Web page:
When I told three different friends that I’d seen Orlando van Einsiedel’s documentary, ‘Virunga’, their reactions were similar. They knew the film was about a park where gorillas live, but they didn’t know where in Africa the film was made or what the situation was in that country. I was with them before I saw the film. I knew that the Democratic Republic of Congo was experiencing severe political strife, large numbers of people were permanently displaced, and that any infrastructure that existed was suffering- claimed by rebels and unsavory politicians, but I didn’t know what the Virunga National Park meant to that structure, the hope of peace in a land where blood was being spilt in what is actually an ongoing civil war.
In van Einsiedel’s documentary, the continued existence of Virunga, with it’s extraordinarily diverse fauna and flora, it’s lush depths and the history and identity it holds for not only the DRC, but the plenty of the African continent, is positioned rightfully as the countries only hope for recovery, when it does find political peace and economic stability. Virunga is the oldest national park in the whole of Africa. The rangers who defend the park defend the national honor against rebels forces that seek to exploit the thriving landscape and its inhabitants. The workers consider the creatures in the park their fellows, family. They see no reason to separate themselves from the gorillas and they defend them with their lives.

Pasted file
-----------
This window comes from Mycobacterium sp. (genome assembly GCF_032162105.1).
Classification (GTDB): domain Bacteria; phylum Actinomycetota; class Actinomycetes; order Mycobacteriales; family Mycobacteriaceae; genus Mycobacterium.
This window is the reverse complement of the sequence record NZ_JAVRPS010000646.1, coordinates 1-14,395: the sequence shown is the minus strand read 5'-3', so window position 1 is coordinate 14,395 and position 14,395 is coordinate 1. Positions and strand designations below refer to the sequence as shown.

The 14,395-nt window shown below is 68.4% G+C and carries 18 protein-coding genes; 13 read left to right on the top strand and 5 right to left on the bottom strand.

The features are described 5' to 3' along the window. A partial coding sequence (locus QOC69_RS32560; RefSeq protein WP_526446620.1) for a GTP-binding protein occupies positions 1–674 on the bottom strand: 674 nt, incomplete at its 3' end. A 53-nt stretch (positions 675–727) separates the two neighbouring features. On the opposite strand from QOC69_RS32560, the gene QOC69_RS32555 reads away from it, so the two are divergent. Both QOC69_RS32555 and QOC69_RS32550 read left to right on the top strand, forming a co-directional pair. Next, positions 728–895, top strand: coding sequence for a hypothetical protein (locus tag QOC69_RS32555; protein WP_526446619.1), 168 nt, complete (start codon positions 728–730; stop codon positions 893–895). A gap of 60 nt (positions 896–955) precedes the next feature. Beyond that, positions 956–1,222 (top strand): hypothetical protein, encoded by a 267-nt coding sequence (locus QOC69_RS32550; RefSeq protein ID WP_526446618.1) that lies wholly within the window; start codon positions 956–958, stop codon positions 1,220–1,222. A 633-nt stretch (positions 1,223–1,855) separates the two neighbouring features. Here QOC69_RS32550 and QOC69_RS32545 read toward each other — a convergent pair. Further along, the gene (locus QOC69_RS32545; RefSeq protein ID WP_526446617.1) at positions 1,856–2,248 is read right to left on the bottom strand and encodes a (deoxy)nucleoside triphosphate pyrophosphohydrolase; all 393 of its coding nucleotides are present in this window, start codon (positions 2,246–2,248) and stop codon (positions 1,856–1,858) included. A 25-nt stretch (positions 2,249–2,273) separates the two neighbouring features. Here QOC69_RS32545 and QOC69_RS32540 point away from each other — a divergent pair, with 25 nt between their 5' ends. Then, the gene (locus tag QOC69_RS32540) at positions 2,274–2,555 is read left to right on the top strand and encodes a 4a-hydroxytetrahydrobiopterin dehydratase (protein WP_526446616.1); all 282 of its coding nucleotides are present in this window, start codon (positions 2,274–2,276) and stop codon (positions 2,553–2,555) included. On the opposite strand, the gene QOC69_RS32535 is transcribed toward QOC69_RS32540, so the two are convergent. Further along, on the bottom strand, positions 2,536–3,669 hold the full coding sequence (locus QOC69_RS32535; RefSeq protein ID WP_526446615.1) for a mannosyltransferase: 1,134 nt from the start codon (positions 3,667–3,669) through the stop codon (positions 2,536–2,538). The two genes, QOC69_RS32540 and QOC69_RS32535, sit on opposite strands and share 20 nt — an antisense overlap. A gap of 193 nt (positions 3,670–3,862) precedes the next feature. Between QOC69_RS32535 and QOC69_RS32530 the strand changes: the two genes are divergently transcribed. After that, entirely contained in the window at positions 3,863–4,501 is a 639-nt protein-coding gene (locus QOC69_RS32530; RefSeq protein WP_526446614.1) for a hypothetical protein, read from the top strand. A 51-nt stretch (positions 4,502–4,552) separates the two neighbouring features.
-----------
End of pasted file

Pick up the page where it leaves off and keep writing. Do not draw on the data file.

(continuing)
This powerful connection between beings and land and the humans who protect and nurture it is the core of the film. The political angle is an image of corruption that pushes out the humanity of the ranger’s systems of nurturing and defense. It is a battle between those who live in and around Virunga and those who know of its riches and invade, steal, and then deny it.
‘Virunga’ has a purpose, like its namesake territory: the film was made to introduce the state of the DRC, to explore what the land truly has to offer, and to show that because the nation has been ignored, it has been quietly brutalized from inside and from out by corporate thieves. The film bravely charters awareness of a nation, its beauty and the hope of its people while pointing the right finger at those who have stolen without consequence for decades. This is a documentary I can clap for.